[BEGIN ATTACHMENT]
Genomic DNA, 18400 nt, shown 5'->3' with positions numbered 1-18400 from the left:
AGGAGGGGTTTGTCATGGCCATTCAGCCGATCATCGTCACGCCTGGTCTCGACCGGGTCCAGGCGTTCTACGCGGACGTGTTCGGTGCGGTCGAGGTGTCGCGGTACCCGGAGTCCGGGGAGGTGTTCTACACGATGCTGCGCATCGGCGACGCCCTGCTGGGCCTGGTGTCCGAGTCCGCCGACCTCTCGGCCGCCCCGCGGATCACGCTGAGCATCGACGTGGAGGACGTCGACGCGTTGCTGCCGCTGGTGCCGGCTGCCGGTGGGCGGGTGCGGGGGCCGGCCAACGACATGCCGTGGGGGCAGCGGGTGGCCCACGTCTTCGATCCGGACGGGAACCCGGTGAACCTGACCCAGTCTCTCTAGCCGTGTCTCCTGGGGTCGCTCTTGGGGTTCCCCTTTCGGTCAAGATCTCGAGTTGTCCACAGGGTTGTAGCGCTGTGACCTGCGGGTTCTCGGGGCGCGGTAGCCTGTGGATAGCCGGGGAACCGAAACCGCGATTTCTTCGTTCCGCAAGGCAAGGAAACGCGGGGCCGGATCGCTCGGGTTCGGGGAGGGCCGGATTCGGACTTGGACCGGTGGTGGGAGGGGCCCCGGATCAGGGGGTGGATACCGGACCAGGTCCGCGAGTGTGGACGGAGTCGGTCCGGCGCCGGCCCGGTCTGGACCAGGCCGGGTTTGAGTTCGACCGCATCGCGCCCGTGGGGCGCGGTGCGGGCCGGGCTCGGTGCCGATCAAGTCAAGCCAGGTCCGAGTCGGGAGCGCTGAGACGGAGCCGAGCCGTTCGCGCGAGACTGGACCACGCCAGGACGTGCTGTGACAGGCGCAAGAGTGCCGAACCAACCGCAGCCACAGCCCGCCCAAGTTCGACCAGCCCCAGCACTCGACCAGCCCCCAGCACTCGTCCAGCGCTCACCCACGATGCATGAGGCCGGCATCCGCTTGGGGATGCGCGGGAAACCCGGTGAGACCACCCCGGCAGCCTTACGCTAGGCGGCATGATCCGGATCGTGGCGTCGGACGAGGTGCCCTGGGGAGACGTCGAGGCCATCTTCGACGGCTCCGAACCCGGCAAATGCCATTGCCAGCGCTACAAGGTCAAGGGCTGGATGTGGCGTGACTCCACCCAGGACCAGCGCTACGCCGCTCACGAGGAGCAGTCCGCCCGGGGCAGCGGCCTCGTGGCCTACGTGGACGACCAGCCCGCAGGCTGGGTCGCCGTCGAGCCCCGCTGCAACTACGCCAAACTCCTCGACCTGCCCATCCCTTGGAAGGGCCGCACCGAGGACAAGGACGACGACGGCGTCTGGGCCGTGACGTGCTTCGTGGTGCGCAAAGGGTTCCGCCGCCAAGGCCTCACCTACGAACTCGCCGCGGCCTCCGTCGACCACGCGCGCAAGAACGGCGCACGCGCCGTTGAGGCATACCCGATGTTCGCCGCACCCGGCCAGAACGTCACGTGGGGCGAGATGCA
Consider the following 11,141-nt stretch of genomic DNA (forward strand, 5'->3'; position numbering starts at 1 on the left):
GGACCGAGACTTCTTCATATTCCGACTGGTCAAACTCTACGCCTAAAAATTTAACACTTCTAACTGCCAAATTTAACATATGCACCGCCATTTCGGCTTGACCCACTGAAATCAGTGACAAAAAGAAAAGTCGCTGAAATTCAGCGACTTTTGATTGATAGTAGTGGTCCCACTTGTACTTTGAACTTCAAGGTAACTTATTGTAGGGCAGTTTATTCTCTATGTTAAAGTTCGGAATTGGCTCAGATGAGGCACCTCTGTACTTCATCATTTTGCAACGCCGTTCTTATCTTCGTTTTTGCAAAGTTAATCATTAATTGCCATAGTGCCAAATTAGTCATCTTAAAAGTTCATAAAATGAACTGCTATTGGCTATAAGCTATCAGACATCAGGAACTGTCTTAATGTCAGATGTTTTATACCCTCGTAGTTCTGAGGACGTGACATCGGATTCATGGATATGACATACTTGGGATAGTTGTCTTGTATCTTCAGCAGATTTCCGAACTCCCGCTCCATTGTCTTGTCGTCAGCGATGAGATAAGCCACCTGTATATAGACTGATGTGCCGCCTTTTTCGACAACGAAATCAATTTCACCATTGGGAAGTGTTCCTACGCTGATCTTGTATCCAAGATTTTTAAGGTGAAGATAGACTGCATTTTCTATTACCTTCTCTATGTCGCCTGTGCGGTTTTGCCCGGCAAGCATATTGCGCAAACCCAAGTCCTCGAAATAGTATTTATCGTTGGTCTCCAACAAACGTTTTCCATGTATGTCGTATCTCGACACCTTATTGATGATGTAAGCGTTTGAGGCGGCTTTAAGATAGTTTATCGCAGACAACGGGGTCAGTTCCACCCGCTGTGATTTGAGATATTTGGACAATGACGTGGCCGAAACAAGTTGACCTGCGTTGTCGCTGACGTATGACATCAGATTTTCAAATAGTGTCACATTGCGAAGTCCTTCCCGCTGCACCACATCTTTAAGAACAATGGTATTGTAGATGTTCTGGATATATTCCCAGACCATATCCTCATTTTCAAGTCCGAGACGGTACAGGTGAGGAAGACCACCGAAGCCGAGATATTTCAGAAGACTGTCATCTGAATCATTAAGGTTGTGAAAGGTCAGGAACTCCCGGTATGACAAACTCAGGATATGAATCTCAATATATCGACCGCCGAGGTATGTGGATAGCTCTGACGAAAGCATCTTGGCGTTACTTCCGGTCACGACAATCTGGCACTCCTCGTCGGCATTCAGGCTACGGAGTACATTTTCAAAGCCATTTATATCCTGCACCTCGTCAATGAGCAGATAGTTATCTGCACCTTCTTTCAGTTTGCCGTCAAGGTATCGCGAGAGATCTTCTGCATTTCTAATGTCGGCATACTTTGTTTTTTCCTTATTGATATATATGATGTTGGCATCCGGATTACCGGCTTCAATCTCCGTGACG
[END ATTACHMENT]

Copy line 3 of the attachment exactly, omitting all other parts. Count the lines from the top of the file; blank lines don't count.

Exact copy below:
Consider the following 11,141-nt stretch of genomic DNA (forward strand, 5'->3'; position numbering starts at 1 on the left):